What To Do Instead
I like to use two things to increase endurance.
First, increasing my strength. Think about it. If you can squat 100 pounds 1 time as a max effort, 100 pounds is pretty hard, right? Well let’s say you can squat 300 pounds as a max effort. Now 100 is only 1/3rd of your max! Now you have much more capacity to build endurance and the lifts at 100 pounds will be much easier.
The same applies to pull-ups and other movements. Instead of kipping to add reps, get stronger. After building up to one arm pull ups and rope climbs, for example you will find a normal pull-up to be much easier after. I have never focused on high rep pull-ups during my workouts, but can still get into the 20s without any sort of direct endurance work on them, or having to kip. This is because I focus my training for strength.
Another tool I like is the drop set. A drop set is where you perform a variation of a movement. Going back to our pull-up example, let’s say you perform 5 and then begin to fatigue. Take a short 10 second break then begin performing chin ups with your hands facing yourself. This is a stronger movement than the pull up movement, so most people will be able to crank out a few more reps. After you fatigue with those, rest again, then perform chin ups with your palms facing each other. This drop set works by squeezing out every bit of effort you can muster . Do it for a workout cycle and test your max again. Done right, your progress will increase.
When To Kip: Movement Training
This is where I believe kipping can play a role. A concept I learned from Ido Portal was to train harder and make training harder, but move efficiently. What this means is that during training, I will purposely try to make things more difficult to increase strength, variety, and my abilities. For a pull-up, I may place my arms wider than shoulder width to increase the difficulty of the movement.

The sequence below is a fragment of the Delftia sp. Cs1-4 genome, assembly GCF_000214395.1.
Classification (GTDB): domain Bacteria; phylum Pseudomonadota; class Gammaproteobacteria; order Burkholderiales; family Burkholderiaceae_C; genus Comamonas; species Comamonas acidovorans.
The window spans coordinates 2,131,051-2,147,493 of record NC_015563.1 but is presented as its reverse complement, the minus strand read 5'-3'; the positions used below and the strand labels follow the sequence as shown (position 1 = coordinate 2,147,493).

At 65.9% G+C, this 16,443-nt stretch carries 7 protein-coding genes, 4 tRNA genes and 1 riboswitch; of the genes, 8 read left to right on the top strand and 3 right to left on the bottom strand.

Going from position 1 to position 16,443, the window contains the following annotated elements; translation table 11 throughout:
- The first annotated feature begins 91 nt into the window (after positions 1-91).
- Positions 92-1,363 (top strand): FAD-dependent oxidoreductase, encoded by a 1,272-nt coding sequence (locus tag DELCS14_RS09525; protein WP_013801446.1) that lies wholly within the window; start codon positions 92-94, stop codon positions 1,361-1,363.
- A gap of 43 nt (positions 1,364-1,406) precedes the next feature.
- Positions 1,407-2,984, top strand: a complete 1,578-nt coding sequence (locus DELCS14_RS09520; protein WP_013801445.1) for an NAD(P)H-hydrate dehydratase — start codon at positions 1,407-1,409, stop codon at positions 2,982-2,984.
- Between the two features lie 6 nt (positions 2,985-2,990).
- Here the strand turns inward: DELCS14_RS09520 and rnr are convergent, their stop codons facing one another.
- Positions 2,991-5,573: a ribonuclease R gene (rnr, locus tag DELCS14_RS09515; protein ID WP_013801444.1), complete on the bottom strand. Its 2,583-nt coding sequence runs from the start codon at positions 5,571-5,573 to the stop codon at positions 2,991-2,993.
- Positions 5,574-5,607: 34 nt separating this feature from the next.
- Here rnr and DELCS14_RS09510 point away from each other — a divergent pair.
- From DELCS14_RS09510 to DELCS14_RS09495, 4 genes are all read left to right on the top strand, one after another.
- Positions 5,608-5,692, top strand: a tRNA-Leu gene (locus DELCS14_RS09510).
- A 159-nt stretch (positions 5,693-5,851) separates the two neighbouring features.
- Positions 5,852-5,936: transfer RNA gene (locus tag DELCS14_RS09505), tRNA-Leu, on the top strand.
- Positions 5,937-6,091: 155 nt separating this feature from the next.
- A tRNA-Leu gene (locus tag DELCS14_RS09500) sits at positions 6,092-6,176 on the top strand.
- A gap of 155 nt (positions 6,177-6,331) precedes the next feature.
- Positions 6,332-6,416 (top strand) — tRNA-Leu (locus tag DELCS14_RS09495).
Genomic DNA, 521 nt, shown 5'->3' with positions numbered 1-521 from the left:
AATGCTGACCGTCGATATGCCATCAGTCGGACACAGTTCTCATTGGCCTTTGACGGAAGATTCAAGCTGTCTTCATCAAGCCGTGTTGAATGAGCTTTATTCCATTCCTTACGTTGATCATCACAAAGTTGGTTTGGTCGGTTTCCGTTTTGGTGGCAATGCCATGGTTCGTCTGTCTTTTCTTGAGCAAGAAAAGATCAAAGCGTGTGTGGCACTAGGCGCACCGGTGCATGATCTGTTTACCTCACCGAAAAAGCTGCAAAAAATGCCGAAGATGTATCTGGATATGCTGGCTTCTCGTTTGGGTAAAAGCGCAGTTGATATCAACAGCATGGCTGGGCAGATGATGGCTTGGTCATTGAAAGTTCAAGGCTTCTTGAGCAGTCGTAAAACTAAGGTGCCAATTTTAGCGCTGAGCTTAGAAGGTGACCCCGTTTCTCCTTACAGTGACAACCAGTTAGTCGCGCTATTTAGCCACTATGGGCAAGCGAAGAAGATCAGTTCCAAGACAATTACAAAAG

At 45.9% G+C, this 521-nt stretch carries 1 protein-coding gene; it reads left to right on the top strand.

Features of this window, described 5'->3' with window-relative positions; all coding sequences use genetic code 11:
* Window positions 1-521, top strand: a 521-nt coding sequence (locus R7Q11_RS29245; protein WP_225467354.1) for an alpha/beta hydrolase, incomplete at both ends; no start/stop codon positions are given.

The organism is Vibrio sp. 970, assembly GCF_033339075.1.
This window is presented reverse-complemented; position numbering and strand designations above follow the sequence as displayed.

But during movement, such as parkour, this is where I am okay with using kipping. If I am hanging off a bar and looking to pull up and jump to a higher bar, this is where I will add kipping. I won’t do it during training because that is where I seek to build strength. But I will do it during movement because my goal there is to be fluid and efficient. Something I believe kipping can help with.
There you have it. During workouts and training, let’s remove the kip. Don’t completely throw it away though. Instead, go use it during a parkour class, or try it during gymnastics. Just make sure you are strong and prepared for whatever movement you do.
Yarrow, J., Borsa, P., Borst, S., Sitren, J., Stevens, B., White, L. Early-Phase Neuroendocrine Responses and Strength Adaptations Following Eccentric-Enhanced Resistance Training. Journal of Strength and Conditioning Research. 2008. 22(4), 1205-1214.
Cowell, J., Cronin, J., et al. Eccentric Muscle Actions and How the Strength and Conditioning Specialist Might Use Them for a Variety of Purposes. Strength and Conditioning Journal. 2012. 34(3), 33-48.